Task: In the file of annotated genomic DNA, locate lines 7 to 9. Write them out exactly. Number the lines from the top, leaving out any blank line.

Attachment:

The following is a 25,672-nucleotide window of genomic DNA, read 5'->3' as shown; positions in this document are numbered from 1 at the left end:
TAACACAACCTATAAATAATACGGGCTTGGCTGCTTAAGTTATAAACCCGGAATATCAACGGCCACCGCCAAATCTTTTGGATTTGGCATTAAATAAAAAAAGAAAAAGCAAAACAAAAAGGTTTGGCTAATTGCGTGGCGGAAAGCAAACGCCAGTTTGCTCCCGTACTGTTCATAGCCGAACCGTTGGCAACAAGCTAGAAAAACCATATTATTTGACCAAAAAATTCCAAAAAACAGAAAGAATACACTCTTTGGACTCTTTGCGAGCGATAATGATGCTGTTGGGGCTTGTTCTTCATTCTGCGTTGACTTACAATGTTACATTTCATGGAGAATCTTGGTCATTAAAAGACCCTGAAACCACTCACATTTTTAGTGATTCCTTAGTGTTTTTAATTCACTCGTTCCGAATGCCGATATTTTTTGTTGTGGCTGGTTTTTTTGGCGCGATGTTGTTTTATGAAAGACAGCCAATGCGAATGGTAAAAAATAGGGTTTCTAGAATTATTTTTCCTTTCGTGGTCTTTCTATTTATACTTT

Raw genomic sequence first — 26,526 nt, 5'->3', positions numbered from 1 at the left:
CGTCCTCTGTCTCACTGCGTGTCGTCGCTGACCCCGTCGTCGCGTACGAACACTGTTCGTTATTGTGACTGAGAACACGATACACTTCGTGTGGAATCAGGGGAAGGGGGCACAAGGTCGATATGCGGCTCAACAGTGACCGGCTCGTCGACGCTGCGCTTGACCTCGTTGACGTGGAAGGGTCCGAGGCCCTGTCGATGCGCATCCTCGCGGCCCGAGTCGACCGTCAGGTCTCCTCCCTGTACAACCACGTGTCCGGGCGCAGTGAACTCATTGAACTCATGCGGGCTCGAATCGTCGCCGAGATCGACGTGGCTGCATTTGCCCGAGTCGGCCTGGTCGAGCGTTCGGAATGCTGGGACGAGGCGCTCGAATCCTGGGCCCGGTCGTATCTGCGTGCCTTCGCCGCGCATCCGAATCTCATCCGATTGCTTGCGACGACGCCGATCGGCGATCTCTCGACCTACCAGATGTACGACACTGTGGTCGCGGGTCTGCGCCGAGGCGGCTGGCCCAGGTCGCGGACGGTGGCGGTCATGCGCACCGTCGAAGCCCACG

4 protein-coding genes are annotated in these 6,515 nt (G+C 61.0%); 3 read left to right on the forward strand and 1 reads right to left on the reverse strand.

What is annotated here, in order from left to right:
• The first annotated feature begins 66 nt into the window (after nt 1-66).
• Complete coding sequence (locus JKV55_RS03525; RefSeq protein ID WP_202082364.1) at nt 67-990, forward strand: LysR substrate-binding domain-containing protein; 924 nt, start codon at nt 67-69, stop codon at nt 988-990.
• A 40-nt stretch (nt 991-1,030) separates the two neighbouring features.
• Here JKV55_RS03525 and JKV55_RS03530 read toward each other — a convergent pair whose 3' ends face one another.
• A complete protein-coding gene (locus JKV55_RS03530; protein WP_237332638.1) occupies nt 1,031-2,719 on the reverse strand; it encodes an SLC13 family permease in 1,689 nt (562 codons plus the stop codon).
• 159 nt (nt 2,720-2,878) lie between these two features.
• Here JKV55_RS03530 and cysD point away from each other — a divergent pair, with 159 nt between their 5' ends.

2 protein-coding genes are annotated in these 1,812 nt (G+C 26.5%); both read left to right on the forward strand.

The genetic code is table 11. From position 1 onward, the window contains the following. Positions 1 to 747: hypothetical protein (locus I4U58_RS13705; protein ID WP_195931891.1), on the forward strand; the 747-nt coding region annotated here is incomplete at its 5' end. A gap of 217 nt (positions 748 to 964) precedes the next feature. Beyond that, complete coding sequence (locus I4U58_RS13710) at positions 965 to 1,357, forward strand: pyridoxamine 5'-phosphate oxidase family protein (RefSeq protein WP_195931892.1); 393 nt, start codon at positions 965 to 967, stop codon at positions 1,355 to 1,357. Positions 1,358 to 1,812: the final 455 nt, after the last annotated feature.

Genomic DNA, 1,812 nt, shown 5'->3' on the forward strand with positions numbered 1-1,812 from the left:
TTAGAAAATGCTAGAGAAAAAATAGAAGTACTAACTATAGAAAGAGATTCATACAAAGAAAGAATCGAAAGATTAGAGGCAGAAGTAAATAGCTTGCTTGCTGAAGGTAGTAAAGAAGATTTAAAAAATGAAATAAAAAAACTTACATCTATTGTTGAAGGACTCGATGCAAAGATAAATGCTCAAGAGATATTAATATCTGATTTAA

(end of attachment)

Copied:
• The first annotated feature begins 66 nt into the window (after nt 1-66).
• Complete coding sequence (locus JKV55_RS03525; RefSeq protein ID WP_202082364.1) at nt 67-990, forward strand: LysR substrate-binding domain-containing protein; 924 nt, start codon at nt 67-69, stop codon at nt 988-990.
• A 40-nt stretch (nt 991-1,030) separates the two neighbouring features.